Skip to main content
padlock icon - secure page this page is secure

Free Content Efficient insertional mutagenesis in rice using the maize En/Spm elements

Download Article:

You have access to the full text article on a website external to Ingenta Connect.

Please click here to view this article on Wiley Online Library.

You may be required to register and activate access on Wiley Online Library before you can obtain the full text. If you have any queries please visit Wiley Online Library

Summary

We have developed a novel system for insertional mutagenesis in rice (Oryza sativa) based on the maize (Zea mays) enhancer/suppressor mutator (En/Spm) element. In this system, a single T-DNA construct with Spm-transposase and the non-autonomous defective suppressor mutator (dSpm) element is used in conjunction with green fluorescent protein (GFP) and Discosoma sp. Red Fluorescence Protein (DsRed) fluorescent markers to select unlinked stable transpositions of dSpm. Using this system, we could demonstrate high frequencies of unlinked germinal transposition of dSpm in rice. Analysis of dSpm flanking sequences from 353 stable insertion lines revealed that the dSpm insertions appear to be widely distributed on rice chromosomes with a preference for genic regions (70%). The dSpm insertions appear to differ from Activator-Dissociation (Ac-Ds) elements in genomic distribution and exhibit a greater fraction of unlinked transpositions when compared with Ds elements. The results obtained in this study demonstrate that the maize En/Spm element can be used as an effective tool for functional genomics in rice and can complement efforts using other insertional mutagens. Further, the efficacy of the non-invasive fluorescence-based selection system is promising for its application to other crops.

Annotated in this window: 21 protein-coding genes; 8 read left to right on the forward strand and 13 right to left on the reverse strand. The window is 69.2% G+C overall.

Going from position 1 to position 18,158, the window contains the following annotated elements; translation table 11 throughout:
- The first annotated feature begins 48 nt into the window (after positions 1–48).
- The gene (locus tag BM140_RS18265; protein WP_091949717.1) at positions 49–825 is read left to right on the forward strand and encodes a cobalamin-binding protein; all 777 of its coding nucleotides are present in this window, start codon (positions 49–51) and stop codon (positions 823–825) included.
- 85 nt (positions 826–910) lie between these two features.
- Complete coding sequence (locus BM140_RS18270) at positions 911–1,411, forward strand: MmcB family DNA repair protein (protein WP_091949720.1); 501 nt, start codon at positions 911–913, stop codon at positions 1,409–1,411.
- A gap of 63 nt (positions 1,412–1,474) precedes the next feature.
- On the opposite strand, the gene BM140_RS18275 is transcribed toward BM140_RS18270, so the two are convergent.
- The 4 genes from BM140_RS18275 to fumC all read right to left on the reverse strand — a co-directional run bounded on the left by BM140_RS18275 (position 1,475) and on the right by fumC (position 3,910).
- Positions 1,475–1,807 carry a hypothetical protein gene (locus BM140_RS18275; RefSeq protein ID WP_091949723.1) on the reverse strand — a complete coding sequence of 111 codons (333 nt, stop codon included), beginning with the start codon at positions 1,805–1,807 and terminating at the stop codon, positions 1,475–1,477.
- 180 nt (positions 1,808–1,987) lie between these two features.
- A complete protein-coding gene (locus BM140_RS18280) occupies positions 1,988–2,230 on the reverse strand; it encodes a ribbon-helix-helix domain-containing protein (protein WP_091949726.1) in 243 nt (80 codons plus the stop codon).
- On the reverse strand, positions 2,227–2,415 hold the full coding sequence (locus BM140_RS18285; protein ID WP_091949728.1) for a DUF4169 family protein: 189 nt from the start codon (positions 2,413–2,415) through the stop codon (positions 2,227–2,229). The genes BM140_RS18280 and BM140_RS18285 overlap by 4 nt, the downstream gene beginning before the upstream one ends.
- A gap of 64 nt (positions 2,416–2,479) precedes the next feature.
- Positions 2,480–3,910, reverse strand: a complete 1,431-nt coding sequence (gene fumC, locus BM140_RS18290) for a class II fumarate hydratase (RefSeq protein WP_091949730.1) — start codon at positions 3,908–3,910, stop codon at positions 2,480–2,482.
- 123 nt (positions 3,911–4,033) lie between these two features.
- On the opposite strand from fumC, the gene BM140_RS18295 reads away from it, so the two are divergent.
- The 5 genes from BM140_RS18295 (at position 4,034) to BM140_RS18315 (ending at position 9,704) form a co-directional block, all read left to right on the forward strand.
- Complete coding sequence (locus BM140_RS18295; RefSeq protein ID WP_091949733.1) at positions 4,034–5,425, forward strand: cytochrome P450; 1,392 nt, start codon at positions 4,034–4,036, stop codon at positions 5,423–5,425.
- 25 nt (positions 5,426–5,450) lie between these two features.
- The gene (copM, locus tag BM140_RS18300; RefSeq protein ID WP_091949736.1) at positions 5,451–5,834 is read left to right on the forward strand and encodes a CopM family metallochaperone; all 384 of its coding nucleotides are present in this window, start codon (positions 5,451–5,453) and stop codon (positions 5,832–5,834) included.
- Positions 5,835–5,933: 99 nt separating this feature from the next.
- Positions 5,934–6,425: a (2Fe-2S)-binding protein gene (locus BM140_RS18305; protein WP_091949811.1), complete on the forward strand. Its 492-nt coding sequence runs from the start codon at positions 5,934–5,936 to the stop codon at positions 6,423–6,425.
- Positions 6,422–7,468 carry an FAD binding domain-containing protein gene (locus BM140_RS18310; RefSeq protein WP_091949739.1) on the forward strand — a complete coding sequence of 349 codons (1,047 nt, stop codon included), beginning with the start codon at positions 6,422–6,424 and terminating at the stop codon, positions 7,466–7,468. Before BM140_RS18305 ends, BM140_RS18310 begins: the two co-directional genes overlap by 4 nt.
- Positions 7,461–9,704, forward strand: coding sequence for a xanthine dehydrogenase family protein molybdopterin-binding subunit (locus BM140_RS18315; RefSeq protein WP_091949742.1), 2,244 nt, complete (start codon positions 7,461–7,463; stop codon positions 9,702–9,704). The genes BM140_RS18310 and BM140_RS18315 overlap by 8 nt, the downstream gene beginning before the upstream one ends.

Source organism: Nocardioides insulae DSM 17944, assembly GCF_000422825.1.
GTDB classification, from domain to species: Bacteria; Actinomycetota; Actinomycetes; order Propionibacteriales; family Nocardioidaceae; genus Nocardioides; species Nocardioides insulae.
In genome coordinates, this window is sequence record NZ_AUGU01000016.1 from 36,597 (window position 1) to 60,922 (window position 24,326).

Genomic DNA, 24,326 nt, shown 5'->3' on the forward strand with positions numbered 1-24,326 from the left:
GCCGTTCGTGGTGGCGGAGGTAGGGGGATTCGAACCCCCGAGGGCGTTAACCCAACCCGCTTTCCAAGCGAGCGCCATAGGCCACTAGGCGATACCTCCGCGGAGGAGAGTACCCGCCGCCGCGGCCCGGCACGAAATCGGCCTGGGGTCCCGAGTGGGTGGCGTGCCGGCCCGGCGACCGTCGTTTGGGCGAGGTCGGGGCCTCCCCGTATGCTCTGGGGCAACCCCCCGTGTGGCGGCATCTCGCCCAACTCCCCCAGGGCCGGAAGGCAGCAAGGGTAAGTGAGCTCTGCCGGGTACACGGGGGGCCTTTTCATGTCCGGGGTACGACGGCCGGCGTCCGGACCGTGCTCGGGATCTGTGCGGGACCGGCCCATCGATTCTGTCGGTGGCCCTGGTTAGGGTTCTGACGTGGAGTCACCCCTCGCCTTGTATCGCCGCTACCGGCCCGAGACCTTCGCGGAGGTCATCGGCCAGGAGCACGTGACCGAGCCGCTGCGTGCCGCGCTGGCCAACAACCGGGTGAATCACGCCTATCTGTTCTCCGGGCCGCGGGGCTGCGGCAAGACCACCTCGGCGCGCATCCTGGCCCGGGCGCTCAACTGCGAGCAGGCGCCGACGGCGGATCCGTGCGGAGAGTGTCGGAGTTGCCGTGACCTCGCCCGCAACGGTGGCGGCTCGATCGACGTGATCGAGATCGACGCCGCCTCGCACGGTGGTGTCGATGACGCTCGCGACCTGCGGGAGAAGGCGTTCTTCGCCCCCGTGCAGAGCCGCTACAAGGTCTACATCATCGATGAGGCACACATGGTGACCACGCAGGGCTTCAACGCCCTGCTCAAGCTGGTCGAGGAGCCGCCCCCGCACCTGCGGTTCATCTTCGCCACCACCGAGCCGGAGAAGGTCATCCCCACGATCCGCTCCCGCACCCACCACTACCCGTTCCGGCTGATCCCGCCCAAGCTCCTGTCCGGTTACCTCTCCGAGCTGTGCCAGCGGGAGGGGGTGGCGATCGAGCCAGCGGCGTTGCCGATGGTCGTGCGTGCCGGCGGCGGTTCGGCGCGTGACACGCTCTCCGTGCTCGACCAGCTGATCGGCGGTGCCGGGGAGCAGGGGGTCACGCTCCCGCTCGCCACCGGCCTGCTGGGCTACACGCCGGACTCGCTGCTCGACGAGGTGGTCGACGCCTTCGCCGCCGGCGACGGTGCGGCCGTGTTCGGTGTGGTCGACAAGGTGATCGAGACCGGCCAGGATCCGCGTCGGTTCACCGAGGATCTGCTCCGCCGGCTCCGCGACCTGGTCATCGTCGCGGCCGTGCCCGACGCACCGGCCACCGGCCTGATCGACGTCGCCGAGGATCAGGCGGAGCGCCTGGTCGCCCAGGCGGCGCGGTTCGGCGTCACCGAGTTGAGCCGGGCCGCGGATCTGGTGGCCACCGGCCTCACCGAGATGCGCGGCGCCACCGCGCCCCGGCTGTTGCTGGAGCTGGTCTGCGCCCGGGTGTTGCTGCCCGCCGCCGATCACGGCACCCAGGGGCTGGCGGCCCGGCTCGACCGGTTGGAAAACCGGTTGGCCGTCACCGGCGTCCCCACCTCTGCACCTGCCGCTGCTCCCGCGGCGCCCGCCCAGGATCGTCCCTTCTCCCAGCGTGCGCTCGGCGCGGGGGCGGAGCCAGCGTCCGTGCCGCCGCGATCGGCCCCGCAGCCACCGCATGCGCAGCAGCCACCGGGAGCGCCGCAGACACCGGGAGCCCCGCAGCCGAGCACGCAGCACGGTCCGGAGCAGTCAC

No References
No Citations
No Supplementary Data
No Article Media
No Metrics

Keywords: En/Spm-I/dSpm; Oryza sativa; dSpm flanking sequence tags; functional genomics; transposon tagging; unlinked transposition

Document Type: Research Article

Affiliations: 1: Department of Plant Sciences, Life Sciences Addition 1002, University of California, One Shields Ave, Davis, CA 95616, USA, 2: Arizona Genomics Institute, 303 Forbes Building, University of Arizona, Tucson, AZ 85721, USA, and

Publication date: December 1, 2005

  • Access Key
  • Free content
  • Partial Free content
  • New content
  • Open access content
  • Partial Open access content
  • Subscribed content
  • Partial Subscribed content
  • Free trial content
Cookie Policy
X
Cookie Policy
Ingenta Connect website makes use of cookies so as to keep track of data that you have filled in. I am Happy with this Find out more